The King’s Prerogative

English: President Barack Obama's signature on...

English: President Barack Obama’s signature on the health insurance reform bill at the White House, March 23, 2010. The President signed the bill with 22 different pens. (Photo credit: Wikipedia)

We have talked several times about the rise of administrative law and it’s almost exact similarity with the King’s Prerogative. You can find those articles here, here, here, and one here at Jess’, nearly all of those articles also have links, if you’re interested.

Today we are going to speak of how the Obama administration and its Democratic sycophants are defending it. In the Affordable Care Act (ACA, Obamacare, and other less complimentary names), it states clearly and unequivocally, that to receive a subsidy one must purchase through an exchange established by a State.

In fact that was one of the major inducements included to try to force the states to establish exchanges. A majority of the states, being more attuned to the people than Washington is, refused. And the matter came to the DC court last week, which ruled that the words meant what the words said. That was what the Democrats had campaigned on back in the effort to pass the law, but now, they find it most inconvenient, since it means that many Americans will have to pay the full price of the overpriced, not very good insurance available on the exchanges.

So now, not understanding apparently, that we were listening (and that You-Tube exists) they are now saying that what they meant was an exchange established by a state or by the administrative bureaucracy of the federal government. Most of the administration, legislature and judicial officials owing loyalty to the Democratic party are supporting this nonsense, and some courts will no doubt rule accordingly. And so we are likely to end up at the Supreme Court again.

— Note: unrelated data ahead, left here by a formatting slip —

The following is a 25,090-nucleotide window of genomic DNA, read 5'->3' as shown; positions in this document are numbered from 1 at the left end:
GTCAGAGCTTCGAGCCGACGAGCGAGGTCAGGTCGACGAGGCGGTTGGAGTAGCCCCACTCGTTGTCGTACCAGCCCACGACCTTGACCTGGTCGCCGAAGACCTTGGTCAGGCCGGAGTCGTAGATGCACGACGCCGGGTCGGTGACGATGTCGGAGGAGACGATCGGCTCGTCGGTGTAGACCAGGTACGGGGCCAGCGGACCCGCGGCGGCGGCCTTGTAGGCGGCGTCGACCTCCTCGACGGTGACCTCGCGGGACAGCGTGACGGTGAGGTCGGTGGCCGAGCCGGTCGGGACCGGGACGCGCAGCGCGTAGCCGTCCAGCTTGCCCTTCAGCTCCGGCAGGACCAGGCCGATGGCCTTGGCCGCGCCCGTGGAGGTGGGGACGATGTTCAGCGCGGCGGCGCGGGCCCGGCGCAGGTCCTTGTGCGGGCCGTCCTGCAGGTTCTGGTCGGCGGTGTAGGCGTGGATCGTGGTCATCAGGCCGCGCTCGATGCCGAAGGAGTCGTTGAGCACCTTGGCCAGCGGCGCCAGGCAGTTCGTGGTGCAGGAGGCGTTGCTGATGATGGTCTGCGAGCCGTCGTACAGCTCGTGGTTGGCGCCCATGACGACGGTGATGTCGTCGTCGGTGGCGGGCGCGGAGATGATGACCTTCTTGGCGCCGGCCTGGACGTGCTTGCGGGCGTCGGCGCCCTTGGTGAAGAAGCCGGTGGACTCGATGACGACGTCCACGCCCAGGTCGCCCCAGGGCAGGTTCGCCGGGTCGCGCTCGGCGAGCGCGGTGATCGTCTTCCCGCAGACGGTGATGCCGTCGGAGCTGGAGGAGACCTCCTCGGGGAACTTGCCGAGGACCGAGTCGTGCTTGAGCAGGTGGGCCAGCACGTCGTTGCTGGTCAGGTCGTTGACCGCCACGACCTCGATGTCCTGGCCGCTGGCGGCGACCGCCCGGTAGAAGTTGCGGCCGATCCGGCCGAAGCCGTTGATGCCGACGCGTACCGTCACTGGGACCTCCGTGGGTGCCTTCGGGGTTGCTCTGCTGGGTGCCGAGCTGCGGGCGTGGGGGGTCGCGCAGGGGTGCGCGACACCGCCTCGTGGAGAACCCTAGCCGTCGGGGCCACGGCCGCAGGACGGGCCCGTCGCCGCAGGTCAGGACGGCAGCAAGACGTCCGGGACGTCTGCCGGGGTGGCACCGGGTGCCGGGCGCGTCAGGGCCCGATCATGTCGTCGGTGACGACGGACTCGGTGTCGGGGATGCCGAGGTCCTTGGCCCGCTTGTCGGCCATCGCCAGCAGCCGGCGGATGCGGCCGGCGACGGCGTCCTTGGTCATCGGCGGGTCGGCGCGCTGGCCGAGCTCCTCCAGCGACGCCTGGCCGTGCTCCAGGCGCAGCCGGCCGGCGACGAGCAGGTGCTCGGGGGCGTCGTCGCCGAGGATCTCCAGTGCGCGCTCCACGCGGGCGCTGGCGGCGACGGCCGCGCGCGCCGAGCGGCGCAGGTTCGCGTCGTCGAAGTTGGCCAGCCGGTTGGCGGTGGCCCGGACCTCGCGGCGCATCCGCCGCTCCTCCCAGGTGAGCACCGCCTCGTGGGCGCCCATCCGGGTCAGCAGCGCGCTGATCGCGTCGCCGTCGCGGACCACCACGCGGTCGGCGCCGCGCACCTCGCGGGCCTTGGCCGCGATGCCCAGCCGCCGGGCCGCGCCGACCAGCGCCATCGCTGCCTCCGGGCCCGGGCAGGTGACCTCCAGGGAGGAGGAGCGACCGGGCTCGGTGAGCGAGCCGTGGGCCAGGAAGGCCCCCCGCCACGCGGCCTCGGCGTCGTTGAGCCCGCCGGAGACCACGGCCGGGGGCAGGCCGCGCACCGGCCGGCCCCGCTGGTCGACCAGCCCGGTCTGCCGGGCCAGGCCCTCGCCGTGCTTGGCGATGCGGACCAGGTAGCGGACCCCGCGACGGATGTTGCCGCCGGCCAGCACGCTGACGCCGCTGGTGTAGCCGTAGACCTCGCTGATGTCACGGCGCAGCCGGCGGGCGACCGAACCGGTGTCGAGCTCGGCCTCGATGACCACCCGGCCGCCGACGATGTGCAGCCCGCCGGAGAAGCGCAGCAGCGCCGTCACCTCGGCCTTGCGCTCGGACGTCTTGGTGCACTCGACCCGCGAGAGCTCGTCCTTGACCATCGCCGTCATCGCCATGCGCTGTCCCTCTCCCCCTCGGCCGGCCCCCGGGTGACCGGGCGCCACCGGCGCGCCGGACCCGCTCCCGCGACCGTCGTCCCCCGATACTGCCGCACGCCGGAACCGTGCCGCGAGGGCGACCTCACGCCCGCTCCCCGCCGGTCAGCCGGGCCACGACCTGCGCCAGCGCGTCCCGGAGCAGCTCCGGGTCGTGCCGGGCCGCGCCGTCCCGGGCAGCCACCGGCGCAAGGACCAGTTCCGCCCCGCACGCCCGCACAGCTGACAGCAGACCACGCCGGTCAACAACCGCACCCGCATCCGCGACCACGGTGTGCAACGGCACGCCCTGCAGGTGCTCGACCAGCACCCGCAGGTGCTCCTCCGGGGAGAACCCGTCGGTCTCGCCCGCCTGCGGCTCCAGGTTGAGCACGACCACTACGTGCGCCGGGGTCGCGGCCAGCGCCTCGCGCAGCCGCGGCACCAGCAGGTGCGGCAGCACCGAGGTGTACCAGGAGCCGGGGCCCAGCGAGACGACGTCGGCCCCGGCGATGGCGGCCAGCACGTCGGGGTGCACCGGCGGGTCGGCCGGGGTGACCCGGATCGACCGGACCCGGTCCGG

On Sunday Angelo M Codevilla wrote on the Library of Law and Liberty on this. Here is a bit of it.

[...]America has moved away from the rule of law in recent decades, as more and more of the decisions by which we must live are made by administrative agencies in consultation with their favorite constituencies and judges rather than by the people’s elected representatives. More and more, statutes passed by Congress are lengthy grants of power to administrative agencies, the content of which is determined by complex interactions between bureaucrats, special interests, and judges aligned with either. Hence House Minority Leader Nancy Pelosi’s famous statement—that the ACA’s meaning would be determined only after its passage—was true of it and most other modern legislation as well. This is the rule of men, not of law.

But the transition away from the rule of law has been masked by the (ever thinner) fiction that the administrators are merely filling in the interstices of laws. Were they to prevail, the administration’s arguments for casting aside the ACA’s explicit provision because it conflicts with its will and its clients’ convenience would mark the dropping of the mask. America’s transition from the rule of law to the rule of the sovereign, largely accomplished some time ago de facto,would now be fulfilled de jure. Openly, this President and his partisans would have trumped law by will. Thereafter, continuing to pretend that America lives by law would be a mockery.

The importance of this is difficult to exaggerate. The nation’s slide into something foreign to its past would accelerate.

Barack Obama is not the last President America will ever have. Sooner or later, someone will come into the presidency representing a majority of Americans who—rightly or wrongly—may be aggrieved by what they feel are measures that the previous administration and its partners have shoved down their throats. They may be eager to engage in retaliatory activity with lots of compound interest. The administrative machinery, the legal arguments, and the political precedents would be ready for them.[...]

You really need to read it all

This morning Robert Tracinski also wrote on The Federalist on this. He shows that this type of legislating is what we increasingly do. Here’s a bit of that: